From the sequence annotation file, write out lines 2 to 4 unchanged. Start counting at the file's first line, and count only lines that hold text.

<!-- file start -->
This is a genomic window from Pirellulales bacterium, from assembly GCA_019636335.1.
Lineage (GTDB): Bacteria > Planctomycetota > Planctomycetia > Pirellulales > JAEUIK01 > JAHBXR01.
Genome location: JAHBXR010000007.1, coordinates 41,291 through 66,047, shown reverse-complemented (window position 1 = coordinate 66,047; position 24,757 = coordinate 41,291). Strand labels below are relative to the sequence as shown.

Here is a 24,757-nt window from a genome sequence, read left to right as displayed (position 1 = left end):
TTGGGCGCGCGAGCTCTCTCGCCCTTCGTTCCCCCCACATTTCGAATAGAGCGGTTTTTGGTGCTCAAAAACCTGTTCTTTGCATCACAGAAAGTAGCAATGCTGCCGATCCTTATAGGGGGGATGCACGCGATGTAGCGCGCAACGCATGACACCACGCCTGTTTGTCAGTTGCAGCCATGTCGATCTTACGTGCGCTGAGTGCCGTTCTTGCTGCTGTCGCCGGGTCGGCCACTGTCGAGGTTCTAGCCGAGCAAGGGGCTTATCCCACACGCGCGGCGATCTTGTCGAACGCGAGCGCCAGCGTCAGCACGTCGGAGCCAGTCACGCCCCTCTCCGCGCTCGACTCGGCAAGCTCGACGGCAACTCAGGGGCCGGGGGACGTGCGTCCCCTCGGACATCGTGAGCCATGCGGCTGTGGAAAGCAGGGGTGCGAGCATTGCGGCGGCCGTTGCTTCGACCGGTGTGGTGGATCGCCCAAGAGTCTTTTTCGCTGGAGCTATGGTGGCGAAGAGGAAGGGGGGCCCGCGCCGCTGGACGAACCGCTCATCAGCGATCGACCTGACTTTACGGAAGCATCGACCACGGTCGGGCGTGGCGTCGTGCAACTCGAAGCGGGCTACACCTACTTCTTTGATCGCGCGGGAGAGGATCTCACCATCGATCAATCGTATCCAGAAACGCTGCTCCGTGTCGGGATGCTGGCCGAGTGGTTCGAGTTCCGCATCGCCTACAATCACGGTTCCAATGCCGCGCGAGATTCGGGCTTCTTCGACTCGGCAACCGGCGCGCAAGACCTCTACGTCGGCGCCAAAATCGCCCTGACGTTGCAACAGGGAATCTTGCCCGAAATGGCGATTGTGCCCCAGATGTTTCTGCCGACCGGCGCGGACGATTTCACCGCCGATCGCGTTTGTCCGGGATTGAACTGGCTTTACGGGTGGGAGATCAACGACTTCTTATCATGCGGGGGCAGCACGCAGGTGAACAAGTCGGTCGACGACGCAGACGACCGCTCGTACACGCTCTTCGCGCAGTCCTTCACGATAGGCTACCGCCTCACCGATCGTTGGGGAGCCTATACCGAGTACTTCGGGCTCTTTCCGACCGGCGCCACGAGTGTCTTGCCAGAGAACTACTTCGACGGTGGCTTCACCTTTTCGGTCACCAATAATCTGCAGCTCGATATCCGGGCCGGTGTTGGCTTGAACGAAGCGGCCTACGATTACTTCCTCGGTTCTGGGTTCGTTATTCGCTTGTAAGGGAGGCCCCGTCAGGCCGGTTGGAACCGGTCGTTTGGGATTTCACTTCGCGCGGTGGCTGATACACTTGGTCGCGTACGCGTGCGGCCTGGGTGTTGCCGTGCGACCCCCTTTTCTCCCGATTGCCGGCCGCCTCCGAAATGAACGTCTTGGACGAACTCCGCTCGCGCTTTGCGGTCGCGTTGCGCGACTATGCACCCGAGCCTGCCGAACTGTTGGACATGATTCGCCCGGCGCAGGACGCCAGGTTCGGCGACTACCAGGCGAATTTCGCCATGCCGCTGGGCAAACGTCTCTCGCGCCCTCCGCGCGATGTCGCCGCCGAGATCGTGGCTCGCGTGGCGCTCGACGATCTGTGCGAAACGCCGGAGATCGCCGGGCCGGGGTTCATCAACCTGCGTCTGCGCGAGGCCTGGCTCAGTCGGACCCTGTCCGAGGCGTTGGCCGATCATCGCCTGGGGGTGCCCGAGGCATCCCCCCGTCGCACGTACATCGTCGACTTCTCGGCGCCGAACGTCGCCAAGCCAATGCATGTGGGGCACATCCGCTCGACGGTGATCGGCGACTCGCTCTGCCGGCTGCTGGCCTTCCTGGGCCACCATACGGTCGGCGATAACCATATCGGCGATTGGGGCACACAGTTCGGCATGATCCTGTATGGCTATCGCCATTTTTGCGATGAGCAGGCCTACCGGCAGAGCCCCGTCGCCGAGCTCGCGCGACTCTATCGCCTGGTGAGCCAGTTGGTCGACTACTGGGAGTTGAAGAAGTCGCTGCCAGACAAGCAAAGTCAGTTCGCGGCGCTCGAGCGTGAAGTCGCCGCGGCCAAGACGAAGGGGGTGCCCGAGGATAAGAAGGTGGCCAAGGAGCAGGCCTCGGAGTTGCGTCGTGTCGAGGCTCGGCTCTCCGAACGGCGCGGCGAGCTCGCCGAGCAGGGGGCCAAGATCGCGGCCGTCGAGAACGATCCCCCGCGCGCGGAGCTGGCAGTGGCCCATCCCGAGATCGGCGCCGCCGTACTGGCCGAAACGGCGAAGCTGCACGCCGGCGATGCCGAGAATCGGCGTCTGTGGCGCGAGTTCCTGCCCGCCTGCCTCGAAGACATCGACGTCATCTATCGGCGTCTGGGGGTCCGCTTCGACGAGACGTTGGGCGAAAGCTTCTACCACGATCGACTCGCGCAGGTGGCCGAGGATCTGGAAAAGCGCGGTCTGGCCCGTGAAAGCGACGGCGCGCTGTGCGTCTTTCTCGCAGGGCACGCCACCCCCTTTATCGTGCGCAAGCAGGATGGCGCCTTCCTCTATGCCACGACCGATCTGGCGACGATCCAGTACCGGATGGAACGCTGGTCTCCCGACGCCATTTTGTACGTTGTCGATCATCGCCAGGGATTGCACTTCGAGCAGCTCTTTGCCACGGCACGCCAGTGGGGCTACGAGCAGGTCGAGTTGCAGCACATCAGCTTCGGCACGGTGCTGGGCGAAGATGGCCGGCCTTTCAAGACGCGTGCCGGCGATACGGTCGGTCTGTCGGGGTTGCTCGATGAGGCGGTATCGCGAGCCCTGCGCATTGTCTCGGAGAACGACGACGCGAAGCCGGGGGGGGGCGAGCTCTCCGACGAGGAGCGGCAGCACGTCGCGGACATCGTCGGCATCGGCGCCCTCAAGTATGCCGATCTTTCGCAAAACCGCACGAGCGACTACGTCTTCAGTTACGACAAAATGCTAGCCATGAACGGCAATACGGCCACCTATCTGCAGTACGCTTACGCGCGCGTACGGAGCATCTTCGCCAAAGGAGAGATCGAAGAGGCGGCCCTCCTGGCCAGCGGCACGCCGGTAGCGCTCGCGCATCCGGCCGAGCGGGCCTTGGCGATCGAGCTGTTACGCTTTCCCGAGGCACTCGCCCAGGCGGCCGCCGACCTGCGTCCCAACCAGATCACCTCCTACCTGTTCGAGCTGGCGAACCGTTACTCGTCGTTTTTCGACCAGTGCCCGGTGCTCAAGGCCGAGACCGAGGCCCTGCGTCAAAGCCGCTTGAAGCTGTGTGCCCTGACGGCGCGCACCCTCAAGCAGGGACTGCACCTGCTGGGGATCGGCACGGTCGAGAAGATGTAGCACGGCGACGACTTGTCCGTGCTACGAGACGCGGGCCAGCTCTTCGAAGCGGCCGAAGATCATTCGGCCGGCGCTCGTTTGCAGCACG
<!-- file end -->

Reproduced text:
Lineage (GTDB): Bacteria > Planctomycetota > Planctomycetia > Pirellulales > JAEUIK01 > JAHBXR01.
Genome location: JAHBXR010000007.1, coordinates 41,291 through 66,047, shown reverse-complemented (window position 1 = coordinate 66,047; position 24,757 = coordinate 41,291). Strand labels below are relative to the sequence as shown.

Here is a 24,757-nt window from a genome sequence, read left to right as displayed (position 1 = left end):